That inner man is the real you. We are very good at the outer man prayers: health, wealth, physical, etc. How are we doing with inner man prayers? Prayers for help to forgive other, to stop complaining, to overcome lust and geed. These are the root issues of the inner man that make their way out. When we pray for others, we should pray to this end; that they be strengthened in the inner man. To have the strength to say “yes” to the things they should say “yes” to, and “no” to the things they should say “no” to. The Apostle Paul prayed that this strengthening would be “according to the riches of his glory.” What an awesome thought! Not just His strength, but abundant strength according to His glory!
2. That Christ may dwell in your hearts by faith (v. 17a)
The thought in this verse is” why is he praying that Christ may dwell in their hearts, doesn’t he live in our hearts when we get saved?” Yes, that is true, but to dwell is a much deeper concept. The word used there (katoikeō) is a compound word that carries the idea of thoroughly living in. When you have guests in your home, there are areas that are typically off limits. In other word, not that Christ would have a part of your heart, or live there, but fully reign. Perhaps the closet that you shoved the clutter into or the rooms you didn’t vacuum. One who lives in the home could go there, but it would be quite embarrassing for a visitor to wonder there. May we grow to such a point that no area of our lives are off limits to Christ. Someone once said, “I don’t want Christ to just be a resident in my life, but the president of my life.” We must practice the presence of God. We know intellectually and theologically that He will never leave us nor forsake us, but do we live believing He is ever-present with us, or do we go on grieving the Holy Spirit? Our faith should be lived out in such a way that Christ is at home in our lives. We ought to be more concerned with the Christ who lives within than the passing some outward inspection. Our faith should be lived out in such a way that Christ is at home there.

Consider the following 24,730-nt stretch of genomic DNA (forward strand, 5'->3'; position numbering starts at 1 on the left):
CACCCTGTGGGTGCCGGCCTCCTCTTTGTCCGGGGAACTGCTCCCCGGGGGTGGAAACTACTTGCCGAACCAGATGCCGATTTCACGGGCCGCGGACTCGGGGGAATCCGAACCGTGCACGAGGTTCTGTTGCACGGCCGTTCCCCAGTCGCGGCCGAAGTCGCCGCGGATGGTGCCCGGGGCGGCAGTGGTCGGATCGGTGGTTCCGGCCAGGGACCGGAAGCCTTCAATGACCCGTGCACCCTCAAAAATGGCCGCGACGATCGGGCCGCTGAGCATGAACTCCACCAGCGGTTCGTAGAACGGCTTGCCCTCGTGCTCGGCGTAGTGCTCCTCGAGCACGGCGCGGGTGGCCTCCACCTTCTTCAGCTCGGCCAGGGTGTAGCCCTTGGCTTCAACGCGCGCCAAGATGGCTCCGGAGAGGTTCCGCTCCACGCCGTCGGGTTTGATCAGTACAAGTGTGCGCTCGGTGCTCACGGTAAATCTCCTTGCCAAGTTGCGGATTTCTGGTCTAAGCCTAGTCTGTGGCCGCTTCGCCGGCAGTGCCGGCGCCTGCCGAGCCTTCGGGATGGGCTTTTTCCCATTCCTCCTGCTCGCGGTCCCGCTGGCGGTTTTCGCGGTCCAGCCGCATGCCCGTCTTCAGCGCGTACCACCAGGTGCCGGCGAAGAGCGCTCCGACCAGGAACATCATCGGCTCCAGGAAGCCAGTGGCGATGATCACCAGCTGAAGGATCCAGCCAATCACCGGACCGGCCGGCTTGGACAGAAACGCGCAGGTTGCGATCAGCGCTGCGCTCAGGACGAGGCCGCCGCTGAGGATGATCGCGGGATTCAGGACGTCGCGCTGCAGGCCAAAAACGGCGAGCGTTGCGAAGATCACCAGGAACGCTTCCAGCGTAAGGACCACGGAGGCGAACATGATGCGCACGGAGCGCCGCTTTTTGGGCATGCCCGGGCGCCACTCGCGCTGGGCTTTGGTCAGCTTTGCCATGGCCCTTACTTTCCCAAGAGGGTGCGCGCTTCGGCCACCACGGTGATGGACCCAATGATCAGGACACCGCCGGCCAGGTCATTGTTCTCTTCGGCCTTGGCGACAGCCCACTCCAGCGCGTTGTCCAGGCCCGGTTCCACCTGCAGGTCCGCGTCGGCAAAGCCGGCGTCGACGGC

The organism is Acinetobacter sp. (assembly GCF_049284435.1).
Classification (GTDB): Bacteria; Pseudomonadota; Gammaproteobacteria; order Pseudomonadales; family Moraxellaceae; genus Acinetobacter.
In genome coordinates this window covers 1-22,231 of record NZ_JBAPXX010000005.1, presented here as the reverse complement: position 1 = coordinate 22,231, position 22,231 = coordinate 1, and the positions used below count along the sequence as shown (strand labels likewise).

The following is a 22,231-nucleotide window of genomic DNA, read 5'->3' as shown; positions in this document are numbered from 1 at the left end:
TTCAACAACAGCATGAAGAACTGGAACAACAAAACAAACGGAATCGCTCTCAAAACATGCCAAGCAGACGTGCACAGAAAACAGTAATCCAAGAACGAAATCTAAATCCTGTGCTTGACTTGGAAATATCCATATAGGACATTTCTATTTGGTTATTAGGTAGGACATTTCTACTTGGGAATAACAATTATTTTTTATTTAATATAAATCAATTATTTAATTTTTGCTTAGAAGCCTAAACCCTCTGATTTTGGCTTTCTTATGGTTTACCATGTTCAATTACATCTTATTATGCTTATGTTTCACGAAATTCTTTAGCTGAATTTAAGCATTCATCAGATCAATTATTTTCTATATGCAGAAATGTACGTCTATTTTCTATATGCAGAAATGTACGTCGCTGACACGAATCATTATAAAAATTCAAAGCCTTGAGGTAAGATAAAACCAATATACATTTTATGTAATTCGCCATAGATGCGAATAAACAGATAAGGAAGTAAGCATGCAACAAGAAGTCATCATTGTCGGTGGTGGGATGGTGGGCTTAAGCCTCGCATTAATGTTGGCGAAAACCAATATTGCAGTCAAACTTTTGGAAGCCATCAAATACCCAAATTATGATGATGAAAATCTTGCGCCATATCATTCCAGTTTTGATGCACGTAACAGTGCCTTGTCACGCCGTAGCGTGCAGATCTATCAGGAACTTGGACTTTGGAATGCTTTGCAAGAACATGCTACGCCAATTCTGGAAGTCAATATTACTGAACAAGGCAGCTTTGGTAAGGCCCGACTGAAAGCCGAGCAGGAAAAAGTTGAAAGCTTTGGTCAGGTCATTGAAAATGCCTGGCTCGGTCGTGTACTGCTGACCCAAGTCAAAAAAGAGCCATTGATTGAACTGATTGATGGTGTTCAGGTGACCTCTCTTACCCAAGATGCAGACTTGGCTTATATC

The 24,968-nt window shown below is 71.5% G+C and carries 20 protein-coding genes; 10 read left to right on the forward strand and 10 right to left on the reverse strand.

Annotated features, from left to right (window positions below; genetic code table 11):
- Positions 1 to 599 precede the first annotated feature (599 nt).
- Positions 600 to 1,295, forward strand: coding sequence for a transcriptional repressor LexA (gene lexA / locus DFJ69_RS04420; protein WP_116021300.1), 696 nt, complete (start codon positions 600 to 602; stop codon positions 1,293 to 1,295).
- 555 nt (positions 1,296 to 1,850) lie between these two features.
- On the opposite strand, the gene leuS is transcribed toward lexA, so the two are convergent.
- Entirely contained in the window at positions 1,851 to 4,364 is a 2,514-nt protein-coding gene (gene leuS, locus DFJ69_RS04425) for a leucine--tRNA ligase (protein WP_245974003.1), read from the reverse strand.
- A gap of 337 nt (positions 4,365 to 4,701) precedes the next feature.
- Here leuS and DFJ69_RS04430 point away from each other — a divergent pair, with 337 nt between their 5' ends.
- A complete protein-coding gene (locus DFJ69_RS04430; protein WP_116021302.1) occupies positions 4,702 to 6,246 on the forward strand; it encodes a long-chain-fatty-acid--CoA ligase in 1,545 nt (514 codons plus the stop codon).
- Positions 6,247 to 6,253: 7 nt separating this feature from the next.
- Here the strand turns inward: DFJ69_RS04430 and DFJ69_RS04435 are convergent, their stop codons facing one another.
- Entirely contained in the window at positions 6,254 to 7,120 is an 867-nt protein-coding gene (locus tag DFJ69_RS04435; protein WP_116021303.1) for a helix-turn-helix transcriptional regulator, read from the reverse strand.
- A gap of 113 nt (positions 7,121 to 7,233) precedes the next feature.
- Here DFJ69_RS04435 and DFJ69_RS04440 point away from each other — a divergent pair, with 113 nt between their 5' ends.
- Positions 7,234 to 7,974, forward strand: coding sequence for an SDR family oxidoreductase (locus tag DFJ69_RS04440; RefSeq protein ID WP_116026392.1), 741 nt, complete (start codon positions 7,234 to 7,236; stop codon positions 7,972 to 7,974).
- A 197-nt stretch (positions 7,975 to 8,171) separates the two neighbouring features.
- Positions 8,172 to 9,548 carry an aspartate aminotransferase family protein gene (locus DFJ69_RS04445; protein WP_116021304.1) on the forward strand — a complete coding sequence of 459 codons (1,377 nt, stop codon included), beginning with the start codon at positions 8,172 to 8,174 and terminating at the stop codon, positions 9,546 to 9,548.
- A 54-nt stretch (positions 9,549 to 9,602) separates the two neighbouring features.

When we pray, pray for strength in the inner man and that Christ may dwell in hearts by faith.
3. That ye… may comprehend (v. 17b-18)
“Rooted and grounded in love.” This is written in the perfect tense, meaning it has already happened and continues on. Roots go down deep and grounded shows a good foundation to build upon, in love. Being settled in this love allows us to fully comprehend it. The prayer is that, based on the foundation we have, we may comprehend the vastness of the love of God.